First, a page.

Step 1: Have students look at art samples online by Betty Hawley Kelso. Have them create a see, think, wonder chart (I see… I think….I wonder….) comparing her various works using geometric abstract art. Discuss if the design was purposeful, the color choices, if measurement might have been involved, etc. For examples, click here.
Step 2: Then, have students do the same activity with Shape Poetry. Using the example of Old Mazda Lamp (grades 7+) or The Running Giraffe (grades 1-5 – Located in “Where the Sidewalk Ends”), show students the artistic way that some poets write their stories: as the shapes of which they are describing.
Step 3: Compare writing about the qualities of a shape to drawing a picture using these shapes together. What is the same? What is different? What skills are needed to do both activities? Create a list of these skills.
Step 4: Give students a copy of a Kelso painting. Have them measure various shapes using rulers to see if each shape is in proportion to the other, and if the measurements are exact. Discuss their findings as a class. What did this mean from the artistic point of view? From the math point of view?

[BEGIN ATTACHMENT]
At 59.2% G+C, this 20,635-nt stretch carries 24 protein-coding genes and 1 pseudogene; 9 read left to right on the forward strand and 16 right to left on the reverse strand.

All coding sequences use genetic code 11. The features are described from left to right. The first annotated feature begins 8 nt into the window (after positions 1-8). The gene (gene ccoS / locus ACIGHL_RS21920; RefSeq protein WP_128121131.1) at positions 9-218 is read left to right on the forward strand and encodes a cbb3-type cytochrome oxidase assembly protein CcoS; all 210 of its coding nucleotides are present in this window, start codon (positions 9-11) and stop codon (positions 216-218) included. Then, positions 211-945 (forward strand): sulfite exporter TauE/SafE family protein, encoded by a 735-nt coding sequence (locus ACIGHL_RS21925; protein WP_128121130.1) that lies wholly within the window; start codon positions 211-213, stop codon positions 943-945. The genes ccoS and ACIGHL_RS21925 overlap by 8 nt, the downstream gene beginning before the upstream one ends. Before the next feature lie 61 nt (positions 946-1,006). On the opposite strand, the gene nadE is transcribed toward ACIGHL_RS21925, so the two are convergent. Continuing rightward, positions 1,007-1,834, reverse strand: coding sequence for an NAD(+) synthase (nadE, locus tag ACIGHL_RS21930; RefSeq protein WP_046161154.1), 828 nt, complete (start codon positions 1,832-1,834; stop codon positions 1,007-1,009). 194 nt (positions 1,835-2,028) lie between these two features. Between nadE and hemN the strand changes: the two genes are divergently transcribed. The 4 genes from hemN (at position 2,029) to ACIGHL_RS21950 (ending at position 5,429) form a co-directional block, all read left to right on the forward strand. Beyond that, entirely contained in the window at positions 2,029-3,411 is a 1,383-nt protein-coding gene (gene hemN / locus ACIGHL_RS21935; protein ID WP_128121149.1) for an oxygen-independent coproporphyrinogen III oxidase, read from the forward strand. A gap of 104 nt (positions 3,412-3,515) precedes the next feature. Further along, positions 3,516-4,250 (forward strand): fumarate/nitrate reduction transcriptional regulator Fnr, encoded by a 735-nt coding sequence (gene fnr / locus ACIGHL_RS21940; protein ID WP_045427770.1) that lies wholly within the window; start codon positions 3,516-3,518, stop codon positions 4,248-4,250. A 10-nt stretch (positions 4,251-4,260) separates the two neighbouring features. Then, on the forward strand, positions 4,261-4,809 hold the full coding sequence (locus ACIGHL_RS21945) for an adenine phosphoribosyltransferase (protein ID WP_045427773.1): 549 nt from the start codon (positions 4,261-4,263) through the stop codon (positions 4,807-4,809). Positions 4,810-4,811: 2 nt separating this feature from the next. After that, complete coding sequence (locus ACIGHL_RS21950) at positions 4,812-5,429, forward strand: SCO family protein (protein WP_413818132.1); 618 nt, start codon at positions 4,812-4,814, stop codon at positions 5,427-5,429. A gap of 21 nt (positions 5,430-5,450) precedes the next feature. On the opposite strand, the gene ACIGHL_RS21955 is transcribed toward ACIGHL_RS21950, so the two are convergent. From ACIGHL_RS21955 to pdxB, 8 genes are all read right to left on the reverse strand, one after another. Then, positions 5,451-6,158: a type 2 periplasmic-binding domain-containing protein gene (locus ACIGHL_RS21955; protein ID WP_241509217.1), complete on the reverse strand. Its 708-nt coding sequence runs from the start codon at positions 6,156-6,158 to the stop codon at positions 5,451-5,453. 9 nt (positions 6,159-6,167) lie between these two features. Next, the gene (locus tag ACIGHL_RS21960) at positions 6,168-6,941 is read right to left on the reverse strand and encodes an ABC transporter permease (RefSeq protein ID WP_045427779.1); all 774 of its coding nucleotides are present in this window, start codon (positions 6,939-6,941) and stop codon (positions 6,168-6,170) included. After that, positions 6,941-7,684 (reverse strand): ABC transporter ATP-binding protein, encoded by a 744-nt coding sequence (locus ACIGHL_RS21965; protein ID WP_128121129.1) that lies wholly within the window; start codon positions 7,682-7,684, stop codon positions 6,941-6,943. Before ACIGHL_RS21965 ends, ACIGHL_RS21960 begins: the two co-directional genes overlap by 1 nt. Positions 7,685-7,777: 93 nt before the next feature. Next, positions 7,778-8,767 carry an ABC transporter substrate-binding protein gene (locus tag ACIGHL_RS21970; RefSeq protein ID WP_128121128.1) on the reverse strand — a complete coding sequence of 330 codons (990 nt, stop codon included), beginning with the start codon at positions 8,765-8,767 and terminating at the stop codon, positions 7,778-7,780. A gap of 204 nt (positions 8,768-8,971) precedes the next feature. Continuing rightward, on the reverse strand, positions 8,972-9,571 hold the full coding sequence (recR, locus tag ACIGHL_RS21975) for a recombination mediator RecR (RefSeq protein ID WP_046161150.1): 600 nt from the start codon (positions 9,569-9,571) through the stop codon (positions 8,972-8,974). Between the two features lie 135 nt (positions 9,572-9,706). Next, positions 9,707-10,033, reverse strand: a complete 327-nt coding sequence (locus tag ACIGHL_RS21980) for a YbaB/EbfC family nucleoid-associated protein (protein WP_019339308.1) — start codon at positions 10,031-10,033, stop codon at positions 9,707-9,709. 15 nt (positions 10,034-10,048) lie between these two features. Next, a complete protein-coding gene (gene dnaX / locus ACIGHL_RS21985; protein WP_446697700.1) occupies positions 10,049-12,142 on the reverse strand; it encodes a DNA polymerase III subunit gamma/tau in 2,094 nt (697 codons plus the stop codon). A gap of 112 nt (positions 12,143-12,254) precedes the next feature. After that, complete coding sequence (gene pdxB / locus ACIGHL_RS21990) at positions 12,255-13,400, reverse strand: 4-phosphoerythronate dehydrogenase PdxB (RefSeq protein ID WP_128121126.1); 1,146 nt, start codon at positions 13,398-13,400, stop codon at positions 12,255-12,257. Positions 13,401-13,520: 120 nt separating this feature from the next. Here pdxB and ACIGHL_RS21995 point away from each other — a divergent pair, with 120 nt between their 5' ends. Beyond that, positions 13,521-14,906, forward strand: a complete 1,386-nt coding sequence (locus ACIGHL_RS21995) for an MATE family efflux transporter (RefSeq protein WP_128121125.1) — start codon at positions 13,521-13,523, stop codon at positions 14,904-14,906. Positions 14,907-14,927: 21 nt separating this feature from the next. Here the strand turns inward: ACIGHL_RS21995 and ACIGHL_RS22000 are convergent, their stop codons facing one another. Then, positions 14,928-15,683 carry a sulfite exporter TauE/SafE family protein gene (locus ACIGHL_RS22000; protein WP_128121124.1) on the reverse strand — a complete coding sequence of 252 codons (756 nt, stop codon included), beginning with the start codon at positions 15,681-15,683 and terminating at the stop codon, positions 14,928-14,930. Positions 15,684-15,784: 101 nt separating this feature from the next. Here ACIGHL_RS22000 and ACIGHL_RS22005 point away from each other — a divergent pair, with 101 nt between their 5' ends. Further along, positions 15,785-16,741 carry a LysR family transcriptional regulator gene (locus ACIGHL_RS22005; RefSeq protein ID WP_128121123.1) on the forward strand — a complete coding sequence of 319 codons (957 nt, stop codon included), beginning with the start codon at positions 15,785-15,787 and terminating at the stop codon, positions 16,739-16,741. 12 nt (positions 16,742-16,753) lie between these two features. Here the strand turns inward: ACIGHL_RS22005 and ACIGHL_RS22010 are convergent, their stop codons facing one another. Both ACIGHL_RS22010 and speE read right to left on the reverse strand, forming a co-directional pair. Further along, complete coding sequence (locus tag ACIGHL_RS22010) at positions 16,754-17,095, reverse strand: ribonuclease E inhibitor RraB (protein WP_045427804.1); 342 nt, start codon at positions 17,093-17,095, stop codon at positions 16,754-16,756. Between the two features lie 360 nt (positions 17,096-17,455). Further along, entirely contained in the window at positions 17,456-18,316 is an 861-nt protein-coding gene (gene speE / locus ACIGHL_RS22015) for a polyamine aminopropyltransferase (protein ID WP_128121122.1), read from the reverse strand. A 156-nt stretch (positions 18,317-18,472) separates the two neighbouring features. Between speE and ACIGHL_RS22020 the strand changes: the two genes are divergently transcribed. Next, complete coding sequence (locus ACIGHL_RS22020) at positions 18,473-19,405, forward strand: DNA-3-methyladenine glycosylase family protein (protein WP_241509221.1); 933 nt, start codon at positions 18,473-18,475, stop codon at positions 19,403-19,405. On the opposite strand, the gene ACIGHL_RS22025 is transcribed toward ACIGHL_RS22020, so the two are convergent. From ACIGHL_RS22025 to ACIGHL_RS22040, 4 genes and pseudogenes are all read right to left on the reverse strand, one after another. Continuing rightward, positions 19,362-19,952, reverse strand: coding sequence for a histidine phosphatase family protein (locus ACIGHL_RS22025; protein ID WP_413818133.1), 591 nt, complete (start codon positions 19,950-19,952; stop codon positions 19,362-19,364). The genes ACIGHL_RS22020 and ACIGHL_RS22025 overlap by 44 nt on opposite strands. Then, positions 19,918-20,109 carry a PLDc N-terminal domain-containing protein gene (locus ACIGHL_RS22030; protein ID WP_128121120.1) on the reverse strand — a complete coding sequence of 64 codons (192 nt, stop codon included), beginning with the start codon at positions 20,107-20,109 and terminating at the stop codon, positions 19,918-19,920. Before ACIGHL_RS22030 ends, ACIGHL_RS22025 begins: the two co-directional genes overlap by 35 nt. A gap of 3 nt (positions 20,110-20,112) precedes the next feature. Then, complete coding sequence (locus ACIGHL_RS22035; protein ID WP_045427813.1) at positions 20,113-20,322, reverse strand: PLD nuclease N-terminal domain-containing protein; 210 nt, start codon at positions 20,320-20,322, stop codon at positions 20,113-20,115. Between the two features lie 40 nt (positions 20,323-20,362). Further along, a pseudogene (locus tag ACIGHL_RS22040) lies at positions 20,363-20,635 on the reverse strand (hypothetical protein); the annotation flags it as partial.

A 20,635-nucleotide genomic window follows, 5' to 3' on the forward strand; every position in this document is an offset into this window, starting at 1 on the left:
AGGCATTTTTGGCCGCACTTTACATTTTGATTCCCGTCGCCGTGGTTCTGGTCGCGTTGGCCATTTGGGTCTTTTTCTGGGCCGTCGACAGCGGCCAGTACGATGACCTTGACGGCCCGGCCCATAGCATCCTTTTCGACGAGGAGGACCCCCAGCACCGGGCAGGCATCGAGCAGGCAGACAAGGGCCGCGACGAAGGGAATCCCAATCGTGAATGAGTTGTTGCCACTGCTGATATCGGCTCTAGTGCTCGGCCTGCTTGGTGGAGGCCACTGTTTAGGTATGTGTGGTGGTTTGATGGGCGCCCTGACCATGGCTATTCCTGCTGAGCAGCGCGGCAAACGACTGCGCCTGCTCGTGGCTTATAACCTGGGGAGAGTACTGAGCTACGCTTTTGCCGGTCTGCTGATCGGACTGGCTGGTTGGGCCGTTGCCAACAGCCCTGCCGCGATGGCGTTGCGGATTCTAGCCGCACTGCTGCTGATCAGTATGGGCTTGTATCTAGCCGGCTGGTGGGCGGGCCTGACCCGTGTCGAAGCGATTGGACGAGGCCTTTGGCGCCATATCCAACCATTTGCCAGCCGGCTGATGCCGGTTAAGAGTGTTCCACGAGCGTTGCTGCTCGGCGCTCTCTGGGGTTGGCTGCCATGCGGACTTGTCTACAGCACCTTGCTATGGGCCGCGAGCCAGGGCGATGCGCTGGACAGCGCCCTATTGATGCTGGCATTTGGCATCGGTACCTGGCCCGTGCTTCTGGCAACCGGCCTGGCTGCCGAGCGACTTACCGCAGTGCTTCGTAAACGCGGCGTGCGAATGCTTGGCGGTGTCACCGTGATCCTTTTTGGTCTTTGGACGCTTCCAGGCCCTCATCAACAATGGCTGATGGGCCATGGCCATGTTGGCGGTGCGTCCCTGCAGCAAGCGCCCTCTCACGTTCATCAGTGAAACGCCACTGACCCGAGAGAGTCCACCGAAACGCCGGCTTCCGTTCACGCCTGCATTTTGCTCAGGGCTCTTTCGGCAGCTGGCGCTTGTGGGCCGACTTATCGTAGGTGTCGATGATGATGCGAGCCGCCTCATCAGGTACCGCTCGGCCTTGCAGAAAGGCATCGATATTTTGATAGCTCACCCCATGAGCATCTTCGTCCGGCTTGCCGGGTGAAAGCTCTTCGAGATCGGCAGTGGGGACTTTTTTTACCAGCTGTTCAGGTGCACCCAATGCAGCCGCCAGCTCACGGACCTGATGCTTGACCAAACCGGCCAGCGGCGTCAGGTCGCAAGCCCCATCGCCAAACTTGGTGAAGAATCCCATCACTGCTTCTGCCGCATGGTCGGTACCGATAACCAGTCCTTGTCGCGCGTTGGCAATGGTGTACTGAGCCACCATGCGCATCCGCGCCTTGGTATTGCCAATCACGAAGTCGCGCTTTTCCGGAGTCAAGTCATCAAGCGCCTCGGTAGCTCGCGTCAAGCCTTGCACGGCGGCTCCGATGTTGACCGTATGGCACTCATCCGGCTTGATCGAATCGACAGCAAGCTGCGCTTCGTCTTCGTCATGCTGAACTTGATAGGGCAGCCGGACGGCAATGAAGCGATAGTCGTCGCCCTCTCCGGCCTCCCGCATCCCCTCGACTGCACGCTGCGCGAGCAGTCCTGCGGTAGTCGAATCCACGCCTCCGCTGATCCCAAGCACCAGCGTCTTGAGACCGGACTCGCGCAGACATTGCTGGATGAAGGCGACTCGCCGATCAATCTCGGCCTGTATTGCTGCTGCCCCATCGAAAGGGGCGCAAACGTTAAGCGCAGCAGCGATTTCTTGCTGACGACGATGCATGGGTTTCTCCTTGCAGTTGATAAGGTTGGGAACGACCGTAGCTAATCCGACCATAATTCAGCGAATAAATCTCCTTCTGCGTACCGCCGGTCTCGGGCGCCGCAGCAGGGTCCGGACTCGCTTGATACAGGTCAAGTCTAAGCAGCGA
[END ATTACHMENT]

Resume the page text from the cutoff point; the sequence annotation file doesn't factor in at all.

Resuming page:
Step 5: Have students create a Kelso painting using squares, triangles, circles, and rectangles only. The shapes must be measured exactly and the final picture must be of an item that they could write about.
Step 6: Students then write a poem within their geometric painting that describes the qualities or meaning of that shape without naming it.